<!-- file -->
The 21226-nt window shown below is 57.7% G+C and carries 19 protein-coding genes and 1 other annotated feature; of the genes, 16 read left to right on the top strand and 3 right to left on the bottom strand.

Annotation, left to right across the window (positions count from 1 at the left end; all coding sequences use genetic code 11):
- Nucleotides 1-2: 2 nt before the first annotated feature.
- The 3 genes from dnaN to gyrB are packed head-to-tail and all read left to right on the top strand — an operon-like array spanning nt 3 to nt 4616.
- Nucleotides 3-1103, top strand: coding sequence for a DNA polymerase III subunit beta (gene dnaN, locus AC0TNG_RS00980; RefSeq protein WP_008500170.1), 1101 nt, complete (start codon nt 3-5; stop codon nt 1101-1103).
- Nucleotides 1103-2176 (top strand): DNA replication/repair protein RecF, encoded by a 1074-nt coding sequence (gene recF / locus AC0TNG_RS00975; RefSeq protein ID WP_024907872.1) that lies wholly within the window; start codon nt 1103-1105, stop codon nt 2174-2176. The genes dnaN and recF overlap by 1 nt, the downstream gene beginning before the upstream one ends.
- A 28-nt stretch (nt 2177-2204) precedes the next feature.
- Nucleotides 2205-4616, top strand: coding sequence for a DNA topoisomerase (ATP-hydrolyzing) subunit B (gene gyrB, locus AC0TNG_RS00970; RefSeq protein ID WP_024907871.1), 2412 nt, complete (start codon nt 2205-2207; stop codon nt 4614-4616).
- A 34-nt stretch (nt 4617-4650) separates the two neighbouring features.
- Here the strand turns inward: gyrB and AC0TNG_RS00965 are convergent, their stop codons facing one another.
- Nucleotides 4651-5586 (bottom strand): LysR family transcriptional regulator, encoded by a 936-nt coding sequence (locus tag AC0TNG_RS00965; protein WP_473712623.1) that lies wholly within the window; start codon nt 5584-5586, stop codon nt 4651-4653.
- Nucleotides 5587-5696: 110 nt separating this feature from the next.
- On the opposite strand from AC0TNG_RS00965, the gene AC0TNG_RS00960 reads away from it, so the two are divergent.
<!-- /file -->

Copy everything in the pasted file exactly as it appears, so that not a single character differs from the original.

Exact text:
The 21226-nt window shown below is 57.7% G+C and carries 19 protein-coding genes and 1 other annotated feature; of the genes, 16 read left to right on the top strand and 3 right to left on the bottom strand.

Annotation, left to right across the window (positions count from 1 at the left end; all coding sequences use genetic code 11):
- Nucleotides 1-2: 2 nt before the first annotated feature.
- The 3 genes from dnaN to gyrB are packed head-to-tail and all read left to right on the top strand — an operon-like array spanning nt 3 to nt 4616.
- Nucleotides 3-1103, top strand: coding sequence for a DNA polymerase III subunit beta (gene dnaN, locus AC0TNG_RS00980; RefSeq protein WP_008500170.1), 1101 nt, complete (start codon nt 3-5; stop codon nt 1101-1103).
- Nucleotides 1103-2176 (top strand): DNA replication/repair protein RecF, encoded by a 1074-nt coding sequence (gene recF / locus AC0TNG_RS00975; RefSeq protein ID WP_024907872.1) that lies wholly within the window; start codon nt 1103-1105, stop codon nt 2174-2176. The genes dnaN and recF overlap by 1 nt, the downstream gene beginning before the upstream one ends.
- A 28-nt stretch (nt 2177-2204) precedes the next feature.
- Nucleotides 2205-4616, top strand: coding sequence for a DNA topoisomerase (ATP-hydrolyzing) subunit B (gene gyrB, locus AC0TNG_RS00970; RefSeq protein ID WP_024907871.1), 2412 nt, complete (start codon nt 2205-2207; stop codon nt 4614-4616).
- A 34-nt stretch (nt 4617-4650) separates the two neighbouring features.
- Here the strand turns inward: gyrB and AC0TNG_RS00965 are convergent, their stop codons facing one another.
- Nucleotides 4651-5586 (bottom strand): LysR family transcriptional regulator, encoded by a 936-nt coding sequence (locus tag AC0TNG_RS00965; protein WP_473712623.1) that lies wholly within the window; start codon nt 5584-5586, stop codon nt 4651-4653.
- Nucleotides 5587-5696: 110 nt separating this feature from the next.
- On the opposite strand from AC0TNG_RS00965, the gene AC0TNG_RS00960 reads away from it, so the two are divergent.